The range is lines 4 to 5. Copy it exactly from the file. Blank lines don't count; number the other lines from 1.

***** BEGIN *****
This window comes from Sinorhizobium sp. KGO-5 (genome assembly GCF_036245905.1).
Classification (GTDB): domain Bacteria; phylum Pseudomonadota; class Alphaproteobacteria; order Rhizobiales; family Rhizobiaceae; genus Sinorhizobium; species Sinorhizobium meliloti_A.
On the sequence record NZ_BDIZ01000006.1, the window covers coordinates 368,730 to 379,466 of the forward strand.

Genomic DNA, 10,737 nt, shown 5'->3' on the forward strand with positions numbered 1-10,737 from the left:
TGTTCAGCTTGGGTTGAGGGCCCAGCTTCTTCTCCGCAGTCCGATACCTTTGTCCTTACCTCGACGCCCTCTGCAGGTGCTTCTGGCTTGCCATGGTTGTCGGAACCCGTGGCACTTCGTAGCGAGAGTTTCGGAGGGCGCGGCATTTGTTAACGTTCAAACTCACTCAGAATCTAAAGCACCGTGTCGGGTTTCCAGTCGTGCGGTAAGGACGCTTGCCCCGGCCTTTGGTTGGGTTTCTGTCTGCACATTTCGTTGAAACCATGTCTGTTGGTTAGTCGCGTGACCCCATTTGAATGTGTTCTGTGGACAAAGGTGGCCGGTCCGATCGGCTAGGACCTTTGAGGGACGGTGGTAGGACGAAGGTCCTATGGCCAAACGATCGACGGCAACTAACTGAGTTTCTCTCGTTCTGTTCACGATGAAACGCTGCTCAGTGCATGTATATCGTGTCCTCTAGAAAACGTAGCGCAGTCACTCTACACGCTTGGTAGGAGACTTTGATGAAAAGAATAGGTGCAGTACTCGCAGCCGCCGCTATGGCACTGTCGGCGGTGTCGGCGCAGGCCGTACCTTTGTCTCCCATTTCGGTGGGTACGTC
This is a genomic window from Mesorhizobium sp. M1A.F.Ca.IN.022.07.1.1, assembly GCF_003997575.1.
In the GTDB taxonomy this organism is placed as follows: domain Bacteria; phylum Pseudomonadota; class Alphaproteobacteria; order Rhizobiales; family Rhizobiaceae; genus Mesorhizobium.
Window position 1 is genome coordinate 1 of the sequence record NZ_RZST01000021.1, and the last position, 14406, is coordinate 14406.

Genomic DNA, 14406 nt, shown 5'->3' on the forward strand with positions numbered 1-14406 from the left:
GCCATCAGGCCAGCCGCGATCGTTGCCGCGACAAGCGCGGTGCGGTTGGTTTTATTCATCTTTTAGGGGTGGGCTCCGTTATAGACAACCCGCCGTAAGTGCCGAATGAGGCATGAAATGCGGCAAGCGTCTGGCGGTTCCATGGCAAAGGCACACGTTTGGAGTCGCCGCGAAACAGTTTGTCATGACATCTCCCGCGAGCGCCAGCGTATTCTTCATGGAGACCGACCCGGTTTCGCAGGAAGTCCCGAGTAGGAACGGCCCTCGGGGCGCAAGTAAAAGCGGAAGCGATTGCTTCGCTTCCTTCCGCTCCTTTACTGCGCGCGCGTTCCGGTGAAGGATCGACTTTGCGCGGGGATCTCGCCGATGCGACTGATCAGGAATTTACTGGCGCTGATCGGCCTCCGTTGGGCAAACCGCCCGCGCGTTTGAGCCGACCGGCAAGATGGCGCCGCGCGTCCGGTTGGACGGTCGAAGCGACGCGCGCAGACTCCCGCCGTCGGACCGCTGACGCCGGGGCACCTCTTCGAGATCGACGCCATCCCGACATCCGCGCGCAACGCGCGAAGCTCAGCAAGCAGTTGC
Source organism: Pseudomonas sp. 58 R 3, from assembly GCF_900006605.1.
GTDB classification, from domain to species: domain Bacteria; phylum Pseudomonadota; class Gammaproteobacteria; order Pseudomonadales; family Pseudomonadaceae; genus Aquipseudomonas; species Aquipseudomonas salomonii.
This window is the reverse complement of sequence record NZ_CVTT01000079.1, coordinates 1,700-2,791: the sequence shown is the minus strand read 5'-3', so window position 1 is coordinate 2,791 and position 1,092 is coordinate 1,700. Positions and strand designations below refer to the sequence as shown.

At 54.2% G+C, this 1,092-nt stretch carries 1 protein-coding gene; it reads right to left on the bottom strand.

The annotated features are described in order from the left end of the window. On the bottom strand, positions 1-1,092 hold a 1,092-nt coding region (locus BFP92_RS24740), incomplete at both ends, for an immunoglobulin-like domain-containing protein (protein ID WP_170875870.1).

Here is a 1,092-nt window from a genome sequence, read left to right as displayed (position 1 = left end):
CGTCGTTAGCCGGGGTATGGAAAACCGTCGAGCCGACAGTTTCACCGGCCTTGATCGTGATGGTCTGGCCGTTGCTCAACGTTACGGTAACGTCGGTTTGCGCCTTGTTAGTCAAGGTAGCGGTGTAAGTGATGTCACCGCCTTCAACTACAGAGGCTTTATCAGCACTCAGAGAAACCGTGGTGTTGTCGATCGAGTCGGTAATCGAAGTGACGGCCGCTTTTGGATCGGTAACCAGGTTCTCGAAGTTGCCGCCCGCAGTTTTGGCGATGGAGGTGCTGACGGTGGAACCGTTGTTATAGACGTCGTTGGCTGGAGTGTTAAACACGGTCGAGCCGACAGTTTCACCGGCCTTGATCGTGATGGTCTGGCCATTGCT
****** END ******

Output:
Genomic DNA, 10,737 nt, shown 5'->3' on the forward strand with positions numbered 1-10,737 from the left:
TGTTCAGCTTGGGTTGAGGGCCCAGCTTCTTCTCCGCAGTCCGATACCTTTGTCCTTACCTCGACGCCCTCTGCAGGTGCTTCTGGCTTGCCATGGTTGTCGGAACCCGTGGCACTTCGTAGCGAGAGTTTCGGAGGGCGCGGCATTTGTTAACGTTCAAACTCACTCAGAATCTAAAGCACCGTGTCGGGTTTCCAGTCGTGCGGTAAGGACGCTTGCCCCGGCCTTTGGTTGGGTTTCTGTCTGCACATTTCGTTGAAACCATGTCTGTTGGTTAGTCGCGTGACCCCATTTGAATGTGTTCTGTGGACAAAGGTGGCCGGTCCGATCGGCTAGGACCTTTGAGGGACGGTGGTAGGACGAAGGTCCTATGGCCAAACGATCGACGGCAACTAACTGAGTTTCTCTCGTTCTGTTCACGATGAAACGCTGCTCAGTGCATGTATATCGTGTCCTCTAGAAAACGTAGCGCAGTCACTCTACACGCTTGGTAGGAGACTTTGATGAAAAGAATAGGTGCAGTACTCGCAGCCGCCGCTATGGCACTGTCGGCGGTGTCGGCGCAGGCCGTACCTTTGTCTCCCATTTCGGTGGGTACGTC